Who Is In Charge

Aspen dispute back to construction board

Members of the State Board of Education have jawboned the state school construction board into taking yet another look at how much money the Aspen Community School will have to put up to get funds for replacement of an aging log building.

BEST program illustration
Illustration courtesy of the state’s Capital Construction Assistance Division.

Every August, the state board ratifies the annual list of construction grants recommended by the state Capital Construction Assistance Board, which oversees the Building Excellent Schools Today program.

Approval of the list usually is a formality, but this year the process has been derailed by a legal catch-22 that snagged Aspen Community, a 130-student charter perched on a mountaintop in the rural Woody Creek area south of Aspen.

The school is housed in a 42-year-old log building. School director Skye Skinner told SBE members the school “is an utterly failing facility” and that “in the spring, some classrooms are flooded by snowmelt.”

Aspen Community has made three applications for BEST grants, and the construction board in June included the school on the list of 2013 finalists. But members declined to grant a waiver that would have reduced the amount of matching funds the school had to provide.

The school was seeking support for a $9 million project to replace the log building.

The original match was calculated at 54 percent of the total cost, which would have meant a state grant of $4.2 million. But a new state law that changed matching requirements for charters drove that to 81 percent, something the school was informed about only two weeks before the construction board’s meeting in late June.

The construction board approved the project with a state share of $1.7 million but twice deadlocked 4-4 on motions to grant the school a waiver and keep the match at 54 percent. One board member was absent.

When the construction board met again on July 19 to finalize the list, Vinny Badolato of the Colorado League of Charter Schools asked members to reconsider the waiver, but the board took no action.

The new law was intended to lower matching percentages for many charters, but the revised formula has the opposite effect for Aspen Community.

The league formally appealed to the State Board of Education. Sen. Keith King, R-Colorado Springs and author of the law that changed the matching formula, wrote a letter supporting the appeal.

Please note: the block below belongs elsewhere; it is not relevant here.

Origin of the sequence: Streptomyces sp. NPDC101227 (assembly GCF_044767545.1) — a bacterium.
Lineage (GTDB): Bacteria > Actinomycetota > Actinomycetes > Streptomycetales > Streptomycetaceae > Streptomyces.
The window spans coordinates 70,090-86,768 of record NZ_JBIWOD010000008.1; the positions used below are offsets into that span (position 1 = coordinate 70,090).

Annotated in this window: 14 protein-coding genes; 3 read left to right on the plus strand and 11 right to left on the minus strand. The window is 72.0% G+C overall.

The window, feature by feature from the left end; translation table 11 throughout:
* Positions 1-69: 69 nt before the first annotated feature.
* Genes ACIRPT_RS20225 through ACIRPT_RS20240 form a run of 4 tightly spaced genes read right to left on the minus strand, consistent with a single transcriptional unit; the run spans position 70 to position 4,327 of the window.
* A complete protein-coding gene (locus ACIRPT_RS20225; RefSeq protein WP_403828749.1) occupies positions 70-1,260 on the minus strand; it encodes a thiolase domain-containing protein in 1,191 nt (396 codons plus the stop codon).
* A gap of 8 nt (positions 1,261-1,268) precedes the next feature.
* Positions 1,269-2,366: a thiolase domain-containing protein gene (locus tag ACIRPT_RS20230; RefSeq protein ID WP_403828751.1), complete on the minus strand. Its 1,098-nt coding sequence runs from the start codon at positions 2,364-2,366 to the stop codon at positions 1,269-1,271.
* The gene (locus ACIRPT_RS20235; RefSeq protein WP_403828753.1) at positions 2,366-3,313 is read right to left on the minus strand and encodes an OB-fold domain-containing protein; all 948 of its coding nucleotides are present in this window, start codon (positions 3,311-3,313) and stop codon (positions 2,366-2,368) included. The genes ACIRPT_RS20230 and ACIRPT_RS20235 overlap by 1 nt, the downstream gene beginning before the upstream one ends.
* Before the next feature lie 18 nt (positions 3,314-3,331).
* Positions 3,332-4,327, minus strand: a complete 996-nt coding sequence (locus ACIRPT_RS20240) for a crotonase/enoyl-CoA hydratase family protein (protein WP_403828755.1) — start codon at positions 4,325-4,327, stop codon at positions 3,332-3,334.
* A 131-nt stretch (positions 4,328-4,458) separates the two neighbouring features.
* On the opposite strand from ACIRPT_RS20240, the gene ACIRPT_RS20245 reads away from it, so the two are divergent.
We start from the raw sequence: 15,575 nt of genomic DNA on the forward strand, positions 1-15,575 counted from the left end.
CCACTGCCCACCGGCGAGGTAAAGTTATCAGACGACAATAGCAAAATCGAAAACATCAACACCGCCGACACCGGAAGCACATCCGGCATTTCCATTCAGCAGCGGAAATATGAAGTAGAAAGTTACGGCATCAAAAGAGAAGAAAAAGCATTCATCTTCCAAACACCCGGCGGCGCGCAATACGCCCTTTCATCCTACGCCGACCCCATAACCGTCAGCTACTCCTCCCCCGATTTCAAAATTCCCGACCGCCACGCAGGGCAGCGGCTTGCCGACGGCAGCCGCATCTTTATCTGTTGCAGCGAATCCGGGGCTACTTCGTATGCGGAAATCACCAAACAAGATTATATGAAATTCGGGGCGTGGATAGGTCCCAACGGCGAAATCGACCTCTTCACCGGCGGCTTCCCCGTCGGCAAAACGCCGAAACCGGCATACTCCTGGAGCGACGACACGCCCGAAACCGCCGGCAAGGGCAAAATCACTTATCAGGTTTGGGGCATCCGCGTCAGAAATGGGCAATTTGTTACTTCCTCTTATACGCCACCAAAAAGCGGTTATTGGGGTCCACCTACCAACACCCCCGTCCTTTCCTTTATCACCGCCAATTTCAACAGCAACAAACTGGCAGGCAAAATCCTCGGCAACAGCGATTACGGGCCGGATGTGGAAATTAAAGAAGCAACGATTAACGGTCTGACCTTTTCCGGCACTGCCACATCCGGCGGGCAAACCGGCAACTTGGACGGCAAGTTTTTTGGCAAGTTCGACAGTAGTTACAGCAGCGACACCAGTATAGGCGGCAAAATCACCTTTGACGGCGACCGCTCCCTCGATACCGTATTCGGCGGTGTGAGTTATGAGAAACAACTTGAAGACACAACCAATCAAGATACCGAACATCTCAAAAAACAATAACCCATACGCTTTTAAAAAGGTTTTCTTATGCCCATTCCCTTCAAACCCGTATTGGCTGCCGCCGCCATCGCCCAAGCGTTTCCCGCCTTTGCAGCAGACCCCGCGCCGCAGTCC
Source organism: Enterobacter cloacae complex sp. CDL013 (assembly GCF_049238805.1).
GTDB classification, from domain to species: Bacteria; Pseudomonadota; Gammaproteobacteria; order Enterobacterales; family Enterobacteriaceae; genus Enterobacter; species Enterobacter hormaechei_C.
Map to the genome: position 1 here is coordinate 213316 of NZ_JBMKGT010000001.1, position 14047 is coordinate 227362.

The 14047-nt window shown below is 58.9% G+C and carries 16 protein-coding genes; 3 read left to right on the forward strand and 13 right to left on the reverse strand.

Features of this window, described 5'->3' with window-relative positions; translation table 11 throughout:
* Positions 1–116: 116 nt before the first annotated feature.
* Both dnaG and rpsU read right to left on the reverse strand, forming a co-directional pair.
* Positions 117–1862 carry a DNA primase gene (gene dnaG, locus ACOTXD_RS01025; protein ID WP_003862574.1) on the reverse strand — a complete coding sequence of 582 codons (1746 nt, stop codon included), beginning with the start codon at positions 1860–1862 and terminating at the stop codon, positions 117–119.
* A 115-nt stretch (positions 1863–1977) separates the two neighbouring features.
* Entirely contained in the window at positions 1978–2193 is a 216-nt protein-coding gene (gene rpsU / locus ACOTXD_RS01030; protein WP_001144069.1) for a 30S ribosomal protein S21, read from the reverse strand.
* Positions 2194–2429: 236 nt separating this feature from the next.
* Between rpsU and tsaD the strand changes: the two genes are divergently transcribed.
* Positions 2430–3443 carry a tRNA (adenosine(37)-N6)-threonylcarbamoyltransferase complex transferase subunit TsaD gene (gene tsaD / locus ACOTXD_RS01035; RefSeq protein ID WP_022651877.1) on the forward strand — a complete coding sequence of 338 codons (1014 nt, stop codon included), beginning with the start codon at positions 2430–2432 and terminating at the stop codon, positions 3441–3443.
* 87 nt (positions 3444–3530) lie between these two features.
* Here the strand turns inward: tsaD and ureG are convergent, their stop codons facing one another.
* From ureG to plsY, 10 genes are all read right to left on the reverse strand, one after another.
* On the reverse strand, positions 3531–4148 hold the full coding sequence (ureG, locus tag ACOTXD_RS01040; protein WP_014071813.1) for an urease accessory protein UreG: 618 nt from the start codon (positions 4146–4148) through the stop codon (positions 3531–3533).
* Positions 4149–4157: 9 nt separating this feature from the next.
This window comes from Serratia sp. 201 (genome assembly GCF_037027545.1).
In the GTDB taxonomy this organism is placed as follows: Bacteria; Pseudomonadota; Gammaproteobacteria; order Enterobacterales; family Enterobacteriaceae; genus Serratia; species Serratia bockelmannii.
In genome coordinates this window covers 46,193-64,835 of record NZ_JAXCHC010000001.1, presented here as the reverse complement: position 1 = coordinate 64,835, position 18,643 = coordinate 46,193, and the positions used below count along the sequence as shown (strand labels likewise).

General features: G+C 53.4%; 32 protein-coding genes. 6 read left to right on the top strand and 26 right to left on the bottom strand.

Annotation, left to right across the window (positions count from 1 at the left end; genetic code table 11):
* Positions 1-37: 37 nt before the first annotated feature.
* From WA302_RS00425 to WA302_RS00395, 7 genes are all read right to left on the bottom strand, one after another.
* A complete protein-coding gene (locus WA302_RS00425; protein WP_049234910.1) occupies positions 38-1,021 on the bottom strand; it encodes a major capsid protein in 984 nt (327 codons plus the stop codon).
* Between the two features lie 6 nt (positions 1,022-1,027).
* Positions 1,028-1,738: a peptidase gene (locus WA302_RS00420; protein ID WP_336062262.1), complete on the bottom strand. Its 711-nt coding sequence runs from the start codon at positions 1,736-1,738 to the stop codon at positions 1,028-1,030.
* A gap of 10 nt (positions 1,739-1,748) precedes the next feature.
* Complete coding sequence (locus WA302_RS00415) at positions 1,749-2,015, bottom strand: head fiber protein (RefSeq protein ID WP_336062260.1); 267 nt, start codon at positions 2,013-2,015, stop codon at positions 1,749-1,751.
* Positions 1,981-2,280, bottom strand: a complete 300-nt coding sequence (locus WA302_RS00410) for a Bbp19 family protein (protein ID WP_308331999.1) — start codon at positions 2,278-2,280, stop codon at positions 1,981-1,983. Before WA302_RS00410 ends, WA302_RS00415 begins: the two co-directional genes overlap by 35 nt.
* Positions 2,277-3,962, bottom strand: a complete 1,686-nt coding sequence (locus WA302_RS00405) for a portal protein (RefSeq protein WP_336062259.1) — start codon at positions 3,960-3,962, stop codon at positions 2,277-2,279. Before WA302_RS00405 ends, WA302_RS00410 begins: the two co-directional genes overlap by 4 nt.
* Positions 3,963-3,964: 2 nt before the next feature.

Members of the state board on Wednesday were clearly sympathetic to Aspen Community, but it also was clear they didn’t want to overrule the construction board.

“It seems to me, if there’s some way for the BEST board to play a role in changing the outcome … that would be the cleanest strategy,” said state board chair Bob Schaffer, a Republican who represents the Fort Collins area.

Schaffer and other state board members repeatedly prodded Lyndon Burnett, a member of the BEST board, to commit to having that board hold a special meeting to once again consider Aspen Community’s waiver request.

Aspen Community School
Aspen Community School

Burnett, who’s also a member of the Agate school board, finally got the message, saying, “That’s fine. We can get a meeting together.”

The nine-member BEST board is in transition, with some members leaving and some new members not yet appointed. So the board currently has only seven voting members.

The timeline for reconsideration is tight. Most of the BEST grant finalists need to hold bond elections to raise their matches, and the deadline for setting those elections is Sept. 6, according to Ted Hughes, director of the state Division of Public School Capital Construction Assistance.

So the BEST board will have to meet again, and the State Board of Education will have to convene – probably by teleconference – to ratify the final list before the end of August.

“I was hoping for a decision” from state board members, Skinner told Education News Colorado. “I’m glad to hear they’re sympathetic. Now we will wait and see.”

The construction board’s original recommended list of major projects totaled about $273 million, including some $184 million in state support. The board also approved 13 smaller grants totaling $9.3 million, including $6.3 million in state funds.

The large-project list, in priority order, includes these schools and districts:

West End (Naturita), Elbert 200, Sheridan, Pikes Peak Board of Cooperative Educational Services, Lake County (Leadville), Platte Valley (Ovid), Hi Plains (Kit Carson County), Dolores, Lamar, Otis, Fort Morgan, Buena Vista, Genoa-Hugo, Fort Lupton, Montezuma-Cortez, Aurora, Aspen Community and Ross Montessori charter in Carbondale.

Four projects are on an alternates list in case one or more of the finalists loses its bond issue and can’t raise the local match. Alternates are Denver, Greeley, Calhan and Salida.